‘Continuity of carer delivers better maternity care’
By Julie Griffiths on 02 November 2017 Midwifery Continuity of Carer - MCOC
The quality of maternity care for women can be improved through better continuity of carer according to the RCM.
The statement was made as the RCM launches an updated publication on continuity of midwifery care today (2 November).
The publication The contribution of continuity of midwifery care to high quality maternity care outlines how continuity contributes to safer and high quality care.
Research has shown that continuous support in labour from a person other than the woman’s partner or family member delivers a better experience for women.
Women who have had continuity of carer are 16% less likely to lose their baby and 24% less likely to have a pre-term birth.
However, there is clear evidence that women are not getting this continuity of carer.
In the last national survey of women’s experiences of maternity care in England in 2015, 36% of women did not see the same midwife every time or almost every time during pregnancy.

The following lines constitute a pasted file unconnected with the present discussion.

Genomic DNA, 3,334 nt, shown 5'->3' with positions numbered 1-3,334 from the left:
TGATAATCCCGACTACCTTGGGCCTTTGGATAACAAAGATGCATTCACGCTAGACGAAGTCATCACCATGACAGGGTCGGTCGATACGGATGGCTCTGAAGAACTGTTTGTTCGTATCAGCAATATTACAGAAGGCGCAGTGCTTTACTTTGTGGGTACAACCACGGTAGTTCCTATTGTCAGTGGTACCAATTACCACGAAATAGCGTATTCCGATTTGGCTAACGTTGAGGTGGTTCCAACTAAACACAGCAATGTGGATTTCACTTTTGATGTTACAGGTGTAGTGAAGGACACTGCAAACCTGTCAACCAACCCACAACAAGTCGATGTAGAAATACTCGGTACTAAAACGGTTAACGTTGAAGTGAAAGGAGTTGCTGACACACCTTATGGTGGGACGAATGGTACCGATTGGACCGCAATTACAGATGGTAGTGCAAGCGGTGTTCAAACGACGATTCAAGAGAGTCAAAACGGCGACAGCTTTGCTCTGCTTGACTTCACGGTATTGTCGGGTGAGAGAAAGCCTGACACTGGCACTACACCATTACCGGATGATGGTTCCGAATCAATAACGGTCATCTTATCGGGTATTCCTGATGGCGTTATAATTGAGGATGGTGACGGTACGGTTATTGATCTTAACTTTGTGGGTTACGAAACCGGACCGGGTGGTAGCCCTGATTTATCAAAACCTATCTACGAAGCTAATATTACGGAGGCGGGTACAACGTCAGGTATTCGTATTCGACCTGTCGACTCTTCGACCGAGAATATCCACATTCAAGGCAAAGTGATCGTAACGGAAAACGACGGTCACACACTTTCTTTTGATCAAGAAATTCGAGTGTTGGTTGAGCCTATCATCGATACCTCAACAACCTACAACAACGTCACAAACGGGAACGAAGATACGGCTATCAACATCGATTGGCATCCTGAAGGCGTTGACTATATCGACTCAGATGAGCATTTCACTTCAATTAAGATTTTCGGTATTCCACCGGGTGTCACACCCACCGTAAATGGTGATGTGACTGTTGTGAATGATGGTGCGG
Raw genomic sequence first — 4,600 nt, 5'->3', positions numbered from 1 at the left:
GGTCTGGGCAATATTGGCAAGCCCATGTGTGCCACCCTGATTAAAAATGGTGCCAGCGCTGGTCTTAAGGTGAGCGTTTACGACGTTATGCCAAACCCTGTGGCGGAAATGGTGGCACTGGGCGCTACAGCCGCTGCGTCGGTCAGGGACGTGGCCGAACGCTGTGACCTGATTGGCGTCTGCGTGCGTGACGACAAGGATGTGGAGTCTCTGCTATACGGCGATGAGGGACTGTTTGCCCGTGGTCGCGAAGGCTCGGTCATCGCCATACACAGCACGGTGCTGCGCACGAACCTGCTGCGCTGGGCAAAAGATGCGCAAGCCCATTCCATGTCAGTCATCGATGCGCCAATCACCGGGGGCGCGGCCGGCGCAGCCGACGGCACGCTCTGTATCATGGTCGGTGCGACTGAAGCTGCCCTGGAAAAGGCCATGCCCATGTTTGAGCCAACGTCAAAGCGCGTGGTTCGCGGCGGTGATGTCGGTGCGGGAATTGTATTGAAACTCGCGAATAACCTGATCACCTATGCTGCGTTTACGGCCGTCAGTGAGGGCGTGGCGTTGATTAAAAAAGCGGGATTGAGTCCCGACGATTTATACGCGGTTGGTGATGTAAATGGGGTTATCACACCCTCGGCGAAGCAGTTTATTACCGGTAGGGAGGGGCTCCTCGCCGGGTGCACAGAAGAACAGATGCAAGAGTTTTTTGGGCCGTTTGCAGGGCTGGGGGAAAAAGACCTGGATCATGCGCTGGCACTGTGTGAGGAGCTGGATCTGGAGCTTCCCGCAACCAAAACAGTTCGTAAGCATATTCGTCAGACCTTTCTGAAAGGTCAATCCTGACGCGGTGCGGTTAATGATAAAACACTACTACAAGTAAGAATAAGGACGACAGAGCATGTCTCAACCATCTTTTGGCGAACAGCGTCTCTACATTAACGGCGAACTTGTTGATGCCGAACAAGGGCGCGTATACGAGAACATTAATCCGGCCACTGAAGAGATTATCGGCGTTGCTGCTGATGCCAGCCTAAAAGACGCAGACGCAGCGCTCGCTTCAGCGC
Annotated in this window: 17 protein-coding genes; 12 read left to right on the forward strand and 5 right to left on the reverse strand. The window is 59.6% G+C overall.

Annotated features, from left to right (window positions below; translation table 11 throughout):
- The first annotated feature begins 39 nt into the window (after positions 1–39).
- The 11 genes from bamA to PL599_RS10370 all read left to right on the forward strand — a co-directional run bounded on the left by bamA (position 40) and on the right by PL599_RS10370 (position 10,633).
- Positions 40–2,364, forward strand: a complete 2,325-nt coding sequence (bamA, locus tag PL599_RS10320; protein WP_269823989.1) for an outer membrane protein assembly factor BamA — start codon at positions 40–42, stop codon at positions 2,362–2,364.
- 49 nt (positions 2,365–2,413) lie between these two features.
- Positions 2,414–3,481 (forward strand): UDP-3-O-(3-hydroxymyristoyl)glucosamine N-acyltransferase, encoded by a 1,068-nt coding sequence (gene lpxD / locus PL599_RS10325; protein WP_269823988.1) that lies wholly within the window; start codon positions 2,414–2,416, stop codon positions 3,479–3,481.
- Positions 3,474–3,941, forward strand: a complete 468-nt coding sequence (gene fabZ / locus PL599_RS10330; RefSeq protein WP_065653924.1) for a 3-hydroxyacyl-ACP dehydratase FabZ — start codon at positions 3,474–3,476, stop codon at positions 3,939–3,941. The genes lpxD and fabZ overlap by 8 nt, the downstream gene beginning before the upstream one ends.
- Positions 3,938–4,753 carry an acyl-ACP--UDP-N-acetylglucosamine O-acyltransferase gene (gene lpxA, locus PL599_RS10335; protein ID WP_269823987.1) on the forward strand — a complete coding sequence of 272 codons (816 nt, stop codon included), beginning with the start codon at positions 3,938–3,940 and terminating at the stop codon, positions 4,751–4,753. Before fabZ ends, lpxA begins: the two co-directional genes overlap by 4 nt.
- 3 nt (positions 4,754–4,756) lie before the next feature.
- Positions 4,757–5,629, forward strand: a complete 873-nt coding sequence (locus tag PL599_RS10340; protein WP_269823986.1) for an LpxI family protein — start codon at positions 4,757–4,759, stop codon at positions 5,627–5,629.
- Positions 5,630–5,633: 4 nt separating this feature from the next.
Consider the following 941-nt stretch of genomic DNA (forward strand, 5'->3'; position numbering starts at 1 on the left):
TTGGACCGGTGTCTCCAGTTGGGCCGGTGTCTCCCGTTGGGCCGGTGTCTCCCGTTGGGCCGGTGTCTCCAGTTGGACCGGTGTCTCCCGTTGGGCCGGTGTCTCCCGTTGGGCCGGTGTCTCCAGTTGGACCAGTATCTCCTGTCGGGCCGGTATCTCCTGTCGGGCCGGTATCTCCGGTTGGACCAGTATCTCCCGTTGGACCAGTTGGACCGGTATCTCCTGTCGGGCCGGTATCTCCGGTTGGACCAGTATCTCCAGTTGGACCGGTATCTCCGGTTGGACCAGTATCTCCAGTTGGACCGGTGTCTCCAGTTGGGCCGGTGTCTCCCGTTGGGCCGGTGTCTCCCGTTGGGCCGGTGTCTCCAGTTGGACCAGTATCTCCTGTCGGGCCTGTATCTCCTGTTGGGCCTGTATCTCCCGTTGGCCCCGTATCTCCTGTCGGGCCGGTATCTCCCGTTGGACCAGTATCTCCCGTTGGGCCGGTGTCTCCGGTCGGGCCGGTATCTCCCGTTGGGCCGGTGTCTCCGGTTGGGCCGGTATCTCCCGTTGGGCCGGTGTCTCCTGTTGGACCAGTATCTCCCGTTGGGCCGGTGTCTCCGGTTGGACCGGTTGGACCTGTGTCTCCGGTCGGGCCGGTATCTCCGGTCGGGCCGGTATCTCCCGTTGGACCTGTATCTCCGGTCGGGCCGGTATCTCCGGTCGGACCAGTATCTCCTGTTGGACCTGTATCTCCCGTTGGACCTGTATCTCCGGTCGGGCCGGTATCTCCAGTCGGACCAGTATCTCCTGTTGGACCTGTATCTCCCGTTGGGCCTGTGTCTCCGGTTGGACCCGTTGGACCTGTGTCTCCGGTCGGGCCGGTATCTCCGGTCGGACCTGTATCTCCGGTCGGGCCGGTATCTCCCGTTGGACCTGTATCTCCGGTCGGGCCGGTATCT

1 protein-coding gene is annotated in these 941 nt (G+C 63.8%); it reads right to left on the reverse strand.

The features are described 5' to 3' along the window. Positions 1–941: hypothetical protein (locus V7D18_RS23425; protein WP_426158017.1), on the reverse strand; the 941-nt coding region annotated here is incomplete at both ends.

In busy maternity units, it is often difficult for midwives to give such one-to-one support and 25% of women reported being left alone in labour and shortly after the birth.
Governments across the UK support continuity of care and carer. England’s Better Births and Scotland’s Best Start national maternity plans both underline the importance of importance of continuity of care. The Welsh and Northern Ireland governments have also expressed ambitions around continuity of carer.
In the publication the RCM also highlights the importance of the workforce in delivering continuity of carer, and ensuring their wellbeing and work-life balance are taken into account.
RCM director for midwifery Louise Silverton said: ‘There is no doubt that continuity of care and carer improves care for women. We also know that it is a way of delivering services that women value. This is why it is at the heart of government policies for maternity services.
‘The challenge is to organise our services to deliver it in a way that meets the needs of women and the staff who will work in this way. But it can be done as those services that have introduced it have shown.’
The updated RCM publication can be read here.